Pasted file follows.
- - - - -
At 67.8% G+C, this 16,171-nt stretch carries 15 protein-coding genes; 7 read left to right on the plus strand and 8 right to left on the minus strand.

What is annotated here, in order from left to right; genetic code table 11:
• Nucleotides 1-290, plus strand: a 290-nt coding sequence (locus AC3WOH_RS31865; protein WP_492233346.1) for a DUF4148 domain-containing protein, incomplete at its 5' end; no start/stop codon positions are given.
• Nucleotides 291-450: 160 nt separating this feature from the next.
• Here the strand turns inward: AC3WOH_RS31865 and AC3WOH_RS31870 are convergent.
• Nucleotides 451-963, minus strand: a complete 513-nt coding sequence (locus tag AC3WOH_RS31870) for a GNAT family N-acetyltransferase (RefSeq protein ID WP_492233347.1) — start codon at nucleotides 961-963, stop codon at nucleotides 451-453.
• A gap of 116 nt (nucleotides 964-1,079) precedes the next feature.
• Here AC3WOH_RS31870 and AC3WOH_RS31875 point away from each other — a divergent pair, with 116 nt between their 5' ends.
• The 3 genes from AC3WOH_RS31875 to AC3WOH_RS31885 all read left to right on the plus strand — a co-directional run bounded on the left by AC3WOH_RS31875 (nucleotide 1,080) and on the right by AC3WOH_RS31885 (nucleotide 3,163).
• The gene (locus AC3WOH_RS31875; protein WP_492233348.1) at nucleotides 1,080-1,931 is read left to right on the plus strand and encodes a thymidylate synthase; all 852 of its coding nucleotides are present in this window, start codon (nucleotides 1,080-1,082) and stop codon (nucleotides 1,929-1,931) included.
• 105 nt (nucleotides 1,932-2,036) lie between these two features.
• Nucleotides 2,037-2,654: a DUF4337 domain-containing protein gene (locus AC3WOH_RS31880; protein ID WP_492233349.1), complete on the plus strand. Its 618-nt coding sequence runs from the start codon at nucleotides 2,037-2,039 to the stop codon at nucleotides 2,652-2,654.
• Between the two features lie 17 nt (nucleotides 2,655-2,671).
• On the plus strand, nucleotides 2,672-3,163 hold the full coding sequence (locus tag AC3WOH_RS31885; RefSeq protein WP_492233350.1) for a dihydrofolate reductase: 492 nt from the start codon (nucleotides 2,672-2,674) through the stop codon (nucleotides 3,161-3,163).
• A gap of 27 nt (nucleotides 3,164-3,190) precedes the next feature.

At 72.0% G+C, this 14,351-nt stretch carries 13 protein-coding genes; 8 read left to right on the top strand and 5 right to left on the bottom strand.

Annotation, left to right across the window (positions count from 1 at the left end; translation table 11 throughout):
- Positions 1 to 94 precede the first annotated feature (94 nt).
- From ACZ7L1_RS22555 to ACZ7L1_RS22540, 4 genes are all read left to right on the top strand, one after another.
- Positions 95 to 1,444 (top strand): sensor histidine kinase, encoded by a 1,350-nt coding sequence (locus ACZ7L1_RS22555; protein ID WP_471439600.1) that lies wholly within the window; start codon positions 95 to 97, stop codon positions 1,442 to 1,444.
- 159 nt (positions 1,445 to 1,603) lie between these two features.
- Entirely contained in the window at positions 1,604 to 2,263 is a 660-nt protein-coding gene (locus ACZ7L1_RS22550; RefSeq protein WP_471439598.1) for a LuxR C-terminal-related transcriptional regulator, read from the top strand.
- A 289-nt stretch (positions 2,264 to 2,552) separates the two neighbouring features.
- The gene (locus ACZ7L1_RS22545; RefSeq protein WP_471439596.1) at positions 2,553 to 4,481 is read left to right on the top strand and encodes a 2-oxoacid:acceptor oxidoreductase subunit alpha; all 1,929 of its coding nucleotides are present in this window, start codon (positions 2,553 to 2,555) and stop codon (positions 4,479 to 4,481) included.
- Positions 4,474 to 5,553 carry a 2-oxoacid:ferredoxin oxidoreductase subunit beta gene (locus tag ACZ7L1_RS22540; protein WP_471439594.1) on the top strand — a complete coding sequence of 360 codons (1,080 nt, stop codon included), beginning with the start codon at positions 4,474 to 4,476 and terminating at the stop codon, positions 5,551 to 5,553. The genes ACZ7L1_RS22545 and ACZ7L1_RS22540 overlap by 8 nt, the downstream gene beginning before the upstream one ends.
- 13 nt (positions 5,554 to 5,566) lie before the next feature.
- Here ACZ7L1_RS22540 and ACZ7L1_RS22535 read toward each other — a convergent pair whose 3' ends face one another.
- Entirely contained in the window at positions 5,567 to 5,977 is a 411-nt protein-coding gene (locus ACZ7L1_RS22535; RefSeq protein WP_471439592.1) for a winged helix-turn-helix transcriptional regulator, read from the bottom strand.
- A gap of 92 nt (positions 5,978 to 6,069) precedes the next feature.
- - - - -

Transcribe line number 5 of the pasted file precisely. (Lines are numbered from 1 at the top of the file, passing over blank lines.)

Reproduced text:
• Here the strand turns inward: AC3WOH_RS31865 and AC3WOH_RS31870 are convergent.